Do I have asthma or is it just allergies?
Living in the Northwest, we suffer through months of dark skies and blustery rain, only to look forward to spring, with the weather warming and sun shining. However, with the arrival of spring comes allergies and asthma, which make the joys of the sun shining and the flowers blooming much more difficult to endure for more people than you would imagine.
Asthma is a disease in which the airways in your lungs narrow due to excessive mucus production and contraction of the muscle around the airways. The effect is that it gets more difficult to breathe as you cannot breathe in and out effectively.
There are several so-called triggers of asthma attacks and different people may have different triggers. Some common triggers are dust, stress, exercise, cold, infections, inhaled chemicals, certain medications, cigarette smoke, animal dander and mold. As we enter spring, we also begin to experience many of these triggers, and in some cases are unaware as to why we have issues breathing. Understanding whether you have allergies will also help in identifying if you suffer from asthma, as an allergic mechanism seems to be involved in asthma, and people who have other allergic conditions, such as nasal allergies and eczema, are at an increased risk of developing the disease.
Often I am asked how to identify whether you have asthma. The symptoms of asthma include shortness of breath, wheezing (a whistling sound when you breathe out) and chest tightness. A common symptom which is overlooked is a nightly cough. Even if you have no excessive shortness of breath or chest tightness, you should see your doctor if you have a persistent cough. As the old adage goes: All that wheezes is not asthma and asthma does not always wheeze.
If you have experienced some of the above symptoms or have issues with allergies, see your doctor immediately. Some tests your doctor may request include a lung function test (often done in an office setting where you breathe into a tube and we analyze how well you can breathe out). It is an easy test and one which is extremely helpful in identifying if you are suffering from asthma. Other tests that may be involved include a chest X-ray, blood tests (to rule out other diseases that can often present similarly) and allergy testing (done to determine your individual triggers).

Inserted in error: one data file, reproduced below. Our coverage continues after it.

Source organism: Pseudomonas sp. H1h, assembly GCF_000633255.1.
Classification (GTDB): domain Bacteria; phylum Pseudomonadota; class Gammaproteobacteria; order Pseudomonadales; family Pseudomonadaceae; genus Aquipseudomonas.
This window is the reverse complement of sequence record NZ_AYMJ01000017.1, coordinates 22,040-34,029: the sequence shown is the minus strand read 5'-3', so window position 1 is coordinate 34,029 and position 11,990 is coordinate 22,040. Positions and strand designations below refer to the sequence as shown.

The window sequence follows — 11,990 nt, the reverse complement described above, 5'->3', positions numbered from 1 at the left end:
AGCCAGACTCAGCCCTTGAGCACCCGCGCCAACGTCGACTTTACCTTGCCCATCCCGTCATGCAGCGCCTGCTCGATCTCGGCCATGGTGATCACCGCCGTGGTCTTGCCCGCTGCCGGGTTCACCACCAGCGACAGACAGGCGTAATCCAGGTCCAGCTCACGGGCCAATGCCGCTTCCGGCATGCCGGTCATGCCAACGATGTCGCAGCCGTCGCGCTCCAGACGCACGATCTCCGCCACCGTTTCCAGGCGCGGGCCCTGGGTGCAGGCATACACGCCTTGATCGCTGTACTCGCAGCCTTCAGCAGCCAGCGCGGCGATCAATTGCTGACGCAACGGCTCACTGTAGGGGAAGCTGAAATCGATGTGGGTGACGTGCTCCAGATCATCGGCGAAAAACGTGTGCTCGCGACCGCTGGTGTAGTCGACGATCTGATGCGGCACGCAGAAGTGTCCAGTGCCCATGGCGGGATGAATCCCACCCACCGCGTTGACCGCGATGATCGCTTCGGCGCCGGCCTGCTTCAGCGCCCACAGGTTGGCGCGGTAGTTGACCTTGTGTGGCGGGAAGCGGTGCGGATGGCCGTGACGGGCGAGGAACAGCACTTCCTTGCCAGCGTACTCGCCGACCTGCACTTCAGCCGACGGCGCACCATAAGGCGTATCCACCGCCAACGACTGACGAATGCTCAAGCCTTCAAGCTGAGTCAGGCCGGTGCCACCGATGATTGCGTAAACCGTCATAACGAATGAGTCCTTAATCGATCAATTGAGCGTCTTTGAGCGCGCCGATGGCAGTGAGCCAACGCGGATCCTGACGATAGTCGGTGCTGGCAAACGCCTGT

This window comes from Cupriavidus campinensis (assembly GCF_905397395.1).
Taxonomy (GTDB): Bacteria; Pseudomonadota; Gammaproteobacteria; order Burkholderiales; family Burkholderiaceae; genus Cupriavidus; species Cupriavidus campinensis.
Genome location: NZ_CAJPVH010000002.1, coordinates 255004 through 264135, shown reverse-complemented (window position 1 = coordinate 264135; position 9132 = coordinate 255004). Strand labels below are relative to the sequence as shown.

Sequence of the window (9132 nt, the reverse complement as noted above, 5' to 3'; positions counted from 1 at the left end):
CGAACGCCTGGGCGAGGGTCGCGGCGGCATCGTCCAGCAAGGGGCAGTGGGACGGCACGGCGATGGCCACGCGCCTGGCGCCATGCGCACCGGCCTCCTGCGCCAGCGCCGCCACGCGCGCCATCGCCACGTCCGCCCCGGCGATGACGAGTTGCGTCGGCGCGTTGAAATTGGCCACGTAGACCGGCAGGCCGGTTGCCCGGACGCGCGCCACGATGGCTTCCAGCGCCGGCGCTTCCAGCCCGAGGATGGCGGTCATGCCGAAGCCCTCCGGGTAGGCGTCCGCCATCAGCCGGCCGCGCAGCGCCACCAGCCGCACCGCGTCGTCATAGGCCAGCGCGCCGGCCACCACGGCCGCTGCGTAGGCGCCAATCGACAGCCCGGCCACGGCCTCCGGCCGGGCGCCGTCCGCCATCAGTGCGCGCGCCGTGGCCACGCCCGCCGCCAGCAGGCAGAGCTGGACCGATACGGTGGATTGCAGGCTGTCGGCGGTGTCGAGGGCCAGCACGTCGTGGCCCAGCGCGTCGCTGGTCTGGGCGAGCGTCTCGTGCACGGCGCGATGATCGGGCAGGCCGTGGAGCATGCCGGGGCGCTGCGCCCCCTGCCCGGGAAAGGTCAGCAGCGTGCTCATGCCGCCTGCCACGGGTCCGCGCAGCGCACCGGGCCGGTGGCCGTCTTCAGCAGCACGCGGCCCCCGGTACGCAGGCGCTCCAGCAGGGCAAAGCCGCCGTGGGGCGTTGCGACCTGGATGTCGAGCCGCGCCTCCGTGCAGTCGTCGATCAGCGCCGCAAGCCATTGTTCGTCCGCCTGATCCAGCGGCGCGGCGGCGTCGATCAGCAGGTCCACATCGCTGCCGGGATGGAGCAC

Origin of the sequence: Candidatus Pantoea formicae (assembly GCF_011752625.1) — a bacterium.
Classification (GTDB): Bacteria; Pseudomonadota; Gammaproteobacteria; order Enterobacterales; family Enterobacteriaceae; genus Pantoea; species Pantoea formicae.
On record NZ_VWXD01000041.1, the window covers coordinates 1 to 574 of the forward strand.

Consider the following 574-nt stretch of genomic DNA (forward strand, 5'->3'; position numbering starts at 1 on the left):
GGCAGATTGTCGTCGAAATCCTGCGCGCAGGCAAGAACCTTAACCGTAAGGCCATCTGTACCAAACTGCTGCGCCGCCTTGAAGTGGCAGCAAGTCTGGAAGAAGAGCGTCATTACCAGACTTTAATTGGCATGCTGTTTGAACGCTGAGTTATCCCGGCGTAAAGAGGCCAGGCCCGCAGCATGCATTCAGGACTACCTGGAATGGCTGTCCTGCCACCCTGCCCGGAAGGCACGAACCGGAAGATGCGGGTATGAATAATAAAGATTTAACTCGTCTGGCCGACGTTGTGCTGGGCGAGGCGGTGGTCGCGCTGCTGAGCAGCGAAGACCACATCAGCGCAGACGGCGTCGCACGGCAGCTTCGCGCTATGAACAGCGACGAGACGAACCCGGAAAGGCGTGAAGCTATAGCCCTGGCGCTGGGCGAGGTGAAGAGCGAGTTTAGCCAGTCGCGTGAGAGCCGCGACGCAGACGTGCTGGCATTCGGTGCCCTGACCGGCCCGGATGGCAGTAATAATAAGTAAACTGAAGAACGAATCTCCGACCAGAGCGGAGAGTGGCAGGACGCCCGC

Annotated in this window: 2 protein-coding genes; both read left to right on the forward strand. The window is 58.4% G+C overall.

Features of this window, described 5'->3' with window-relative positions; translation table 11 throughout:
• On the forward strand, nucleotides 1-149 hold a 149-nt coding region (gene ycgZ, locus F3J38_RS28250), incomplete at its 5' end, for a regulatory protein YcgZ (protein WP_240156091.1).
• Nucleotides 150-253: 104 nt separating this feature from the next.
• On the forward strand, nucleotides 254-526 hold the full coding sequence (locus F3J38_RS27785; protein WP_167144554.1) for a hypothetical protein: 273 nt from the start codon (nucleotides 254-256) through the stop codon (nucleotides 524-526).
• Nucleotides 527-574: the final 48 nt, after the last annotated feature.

If you are diagnosed with asthma, there are several different mechanisms that are used to treat the disease. All treatments involve opening the airway by preventing the muscle around the airways from contracting or by decreasing mucus production in your airways. Most often, treatments will include both.
In addition to there being different medications you can use to treat your asthma, there are also different delivery mechanisms including metered dose inhalers (the most common and what most people consider the traditional inhaler), alternative inhaler devices that have a powdered form of medication (often called dry powder inhalers), spacers (which are actually attached to metered dose inhalers to help deliver the medicine more effectively) and nebulizers (these turn liquid medicine into fine particles so they can be inhaled).
If you have symptoms that could be asthma, please discuss your symptoms with your doctor. Remember, a fair number of people with asthma are diagnosed as adults. This is not just a childhood disease that everyone grows out of.
If you have asthma, you should also make an appointment to discuss with your doctor the treatment and long-term management of your disease, including what to do if your symptoms get severe, how to prevent severe attacks especially during high allergy seasons and how to decrease your chances of developing symptoms of the disease.